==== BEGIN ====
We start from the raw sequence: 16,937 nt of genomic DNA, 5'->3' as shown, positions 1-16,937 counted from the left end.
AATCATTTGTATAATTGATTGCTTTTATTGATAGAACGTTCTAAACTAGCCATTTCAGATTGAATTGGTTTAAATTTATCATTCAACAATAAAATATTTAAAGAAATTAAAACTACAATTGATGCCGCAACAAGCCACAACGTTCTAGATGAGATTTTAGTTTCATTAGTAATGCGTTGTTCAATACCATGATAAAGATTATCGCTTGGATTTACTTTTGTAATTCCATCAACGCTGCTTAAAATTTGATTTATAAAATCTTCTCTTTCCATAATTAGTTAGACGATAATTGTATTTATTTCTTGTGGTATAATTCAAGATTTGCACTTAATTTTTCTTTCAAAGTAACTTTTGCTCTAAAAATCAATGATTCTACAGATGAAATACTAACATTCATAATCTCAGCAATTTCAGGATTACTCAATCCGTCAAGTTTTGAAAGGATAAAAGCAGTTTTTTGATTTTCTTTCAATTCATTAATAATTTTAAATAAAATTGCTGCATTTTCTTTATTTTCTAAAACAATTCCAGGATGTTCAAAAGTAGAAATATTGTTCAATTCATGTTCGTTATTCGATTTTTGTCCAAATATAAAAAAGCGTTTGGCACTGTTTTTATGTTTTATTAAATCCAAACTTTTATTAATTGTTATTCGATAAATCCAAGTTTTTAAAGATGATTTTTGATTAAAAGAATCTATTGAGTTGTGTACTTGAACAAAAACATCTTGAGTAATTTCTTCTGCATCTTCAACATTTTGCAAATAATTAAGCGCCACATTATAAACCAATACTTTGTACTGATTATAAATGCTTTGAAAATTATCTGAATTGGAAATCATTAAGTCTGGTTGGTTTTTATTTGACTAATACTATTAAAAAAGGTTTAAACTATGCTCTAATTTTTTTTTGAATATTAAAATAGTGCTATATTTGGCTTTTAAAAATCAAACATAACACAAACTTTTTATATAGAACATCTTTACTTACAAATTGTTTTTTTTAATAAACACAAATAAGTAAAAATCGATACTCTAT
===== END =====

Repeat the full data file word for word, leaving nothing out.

We start from the raw sequence: 16,937 nt of genomic DNA, 5'->3' as shown, positions 1-16,937 counted from the left end.
AATCATTTGTATAATTGATTGCTTTTATTGATAGAACGTTCTAAACTAGCCATTTCAGATTGAATTGGTTTAAATTTATCATTCAACAATAAAATATTTAAAGAAATTAAAACTACAATTGATGCCGCAACAAGCCACAACGTTCTAGATGAGATTTTAGTTTCATTAGTAATGCGTTGTTCAATACCATGATAAAGATTATCGCTTGGATTTACTTTTGTAATTCCATCAACGCTGCTTAAAATTTGATTTATAAAATCTTCTCTTTCCATAATTAGTTAGACGATAATTGTATTTATTTCTTGTGGTATAATTCAAGATTTGCACTTAATTTTTCTTTCAAAGTAACTTTTGCTCTAAAAATCAATGATTCTACAGATGAAATACTAACATTCATAATCTCAGCAATTTCAGGATTACTCAATCCGTCAAGTTTTGAAAGGATAAAAGCAGTTTTTTGATTTTCTTTCAATTCATTAATAATTTTAAATAAAATTGCTGCATTTTCTTTATTTTCTAAAACAATTCCAGGATGTTCAAAAGTAGAAATATTGTTCAATTCATGTTCGTTATTCGATTTTTGTCCAAATATAAAAAAGCGTTTGGCACTGTTTTTATGTTTTATTAAATCCAAACTTTTATTAATTGTTATTCGATAAATCCAAGTTTTTAAAGATGATTTTTGATTAAAAGAATCTATTGAGTTGTGTACTTGAACAAAAACATCTTGAGTAATTTCTTCTGCATCTTCAACATTTTGCAAATAATTAAGCGCCACATTATAAACCAATACTTTGTACTGATTATAAATGCTTTGAAAATTATCTGAATTGGAAATCATTAAGTCTGGTTGGTTTTTATTTGACTAATACTATTAAAAAAGGTTTAAACTATGCTCTAATTTTTTTTTGAATATTAAAATAGTGCTATATTTGGCTTTTAAAAATCAAACATAACACAAACTTTTTATATAGAACATCTTTACTTACAAATTGTTTTTTTTAATAAACACAAATAAGTAAAAATCGATACTCTAT